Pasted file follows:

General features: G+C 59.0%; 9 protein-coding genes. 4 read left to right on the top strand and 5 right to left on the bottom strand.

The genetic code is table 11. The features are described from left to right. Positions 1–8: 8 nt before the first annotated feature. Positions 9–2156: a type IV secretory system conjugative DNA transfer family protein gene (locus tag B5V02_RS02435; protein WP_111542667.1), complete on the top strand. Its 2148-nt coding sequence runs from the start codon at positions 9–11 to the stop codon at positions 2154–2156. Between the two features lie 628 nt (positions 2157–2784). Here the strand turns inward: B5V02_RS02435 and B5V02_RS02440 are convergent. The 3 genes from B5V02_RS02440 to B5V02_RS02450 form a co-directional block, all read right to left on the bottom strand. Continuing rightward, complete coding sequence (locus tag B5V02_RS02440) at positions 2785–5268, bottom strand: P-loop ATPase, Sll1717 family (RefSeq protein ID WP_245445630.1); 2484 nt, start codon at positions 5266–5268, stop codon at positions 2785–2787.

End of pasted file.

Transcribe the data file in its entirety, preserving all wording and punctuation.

General features: G+C 59.0%; 9 protein-coding genes. 4 read left to right on the top strand and 5 right to left on the bottom strand.

The genetic code is table 11. The features are described from left to right. Positions 1–8: 8 nt before the first annotated feature. Positions 9–2156: a type IV secretory system conjugative DNA transfer family protein gene (locus tag B5V02_RS02435; protein WP_111542667.1), complete on the top strand. Its 2148-nt coding sequence runs from the start codon at positions 9–11 to the stop codon at positions 2154–2156. Between the two features lie 628 nt (positions 2157–2784). Here the strand turns inward: B5V02_RS02435 and B5V02_RS02440 are convergent. The 3 genes from B5V02_RS02440 to B5V02_RS02450 form a co-directional block, all read right to left on the bottom strand. Continuing rightward, complete coding sequence (locus tag B5V02_RS02440) at positions 2785–5268, bottom strand: P-loop ATPase, Sll1717 family (RefSeq protein ID WP_245445630.1); 2484 nt, start codon at positions 5266–5268, stop codon at positions 2785–2787.